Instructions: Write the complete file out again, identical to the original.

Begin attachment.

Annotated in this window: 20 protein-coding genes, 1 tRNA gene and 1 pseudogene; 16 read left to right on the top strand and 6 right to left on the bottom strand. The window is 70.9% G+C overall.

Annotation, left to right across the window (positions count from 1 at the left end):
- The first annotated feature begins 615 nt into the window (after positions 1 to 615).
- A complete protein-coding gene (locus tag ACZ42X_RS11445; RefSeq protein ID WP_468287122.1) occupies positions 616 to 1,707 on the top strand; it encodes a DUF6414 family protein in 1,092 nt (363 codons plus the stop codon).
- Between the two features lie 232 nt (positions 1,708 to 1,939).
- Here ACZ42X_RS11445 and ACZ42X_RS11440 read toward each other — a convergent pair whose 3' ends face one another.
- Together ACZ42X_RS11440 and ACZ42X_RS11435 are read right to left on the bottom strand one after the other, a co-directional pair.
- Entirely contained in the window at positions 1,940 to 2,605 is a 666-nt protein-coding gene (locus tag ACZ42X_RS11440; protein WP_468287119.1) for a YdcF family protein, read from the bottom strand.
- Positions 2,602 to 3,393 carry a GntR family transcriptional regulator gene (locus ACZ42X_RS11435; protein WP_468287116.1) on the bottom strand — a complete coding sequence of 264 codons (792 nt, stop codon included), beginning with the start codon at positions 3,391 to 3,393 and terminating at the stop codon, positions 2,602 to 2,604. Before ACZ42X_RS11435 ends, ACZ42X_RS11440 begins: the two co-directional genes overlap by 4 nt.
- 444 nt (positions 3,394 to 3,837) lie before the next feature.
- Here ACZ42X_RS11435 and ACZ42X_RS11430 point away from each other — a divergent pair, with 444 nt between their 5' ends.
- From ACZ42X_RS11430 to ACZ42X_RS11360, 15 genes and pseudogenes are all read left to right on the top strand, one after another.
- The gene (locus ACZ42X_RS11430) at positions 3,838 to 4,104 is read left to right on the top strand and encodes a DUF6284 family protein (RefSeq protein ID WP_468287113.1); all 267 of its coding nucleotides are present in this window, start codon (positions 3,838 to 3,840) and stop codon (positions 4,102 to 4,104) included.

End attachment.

Annotated in this window: 20 protein-coding genes, 1 tRNA gene and 1 pseudogene; 16 read left to right on the top strand and 6 right to left on the bottom strand. The window is 70.9% G+C overall.

Annotation, left to right across the window (positions count from 1 at the left end):
- The first annotated feature begins 615 nt into the window (after positions 1 to 615).
- A complete protein-coding gene (locus tag ACZ42X_RS11445; RefSeq protein ID WP_468287122.1) occupies positions 616 to 1,707 on the top strand; it encodes a DUF6414 family protein in 1,092 nt (363 codons plus the stop codon).
- Between the two features lie 232 nt (positions 1,708 to 1,939).
- Here ACZ42X_RS11445 and ACZ42X_RS11440 read toward each other — a convergent pair whose 3' ends face one another.
- Together ACZ42X_RS11440 and ACZ42X_RS11435 are read right to left on the bottom strand one after the other, a co-directional pair.
- Entirely contained in the window at positions 1,940 to 2,605 is a 666-nt protein-coding gene (locus tag ACZ42X_RS11440; protein WP_468287119.1) for a YdcF family protein, read from the bottom strand.
- Positions 2,602 to 3,393 carry a GntR family transcriptional regulator gene (locus ACZ42X_RS11435; protein WP_468287116.1) on the bottom strand — a complete coding sequence of 264 codons (792 nt, stop codon included), beginning with the start codon at positions 3,391 to 3,393 and terminating at the stop codon, positions 2,602 to 2,604. Before ACZ42X_RS11435 ends, ACZ42X_RS11440 begins: the two co-directional genes overlap by 4 nt.
- 444 nt (positions 3,394 to 3,837) lie before the next feature.
- Here ACZ42X_RS11435 and ACZ42X_RS11430 point away from each other — a divergent pair, with 444 nt between their 5' ends.
- From ACZ42X_RS11430 to ACZ42X_RS11360, 15 genes and pseudogenes are all read left to right on the top strand, one after another.
- The gene (locus ACZ42X_RS11430) at positions 3,838 to 4,104 is read left to right on the top strand and encodes a DUF6284 family protein (RefSeq protein ID WP_468287113.1); all 267 of its coding nucleotides are present in this window, start codon (positions 3,838 to 3,840) and stop codon (positions 4,102 to 4,104) included.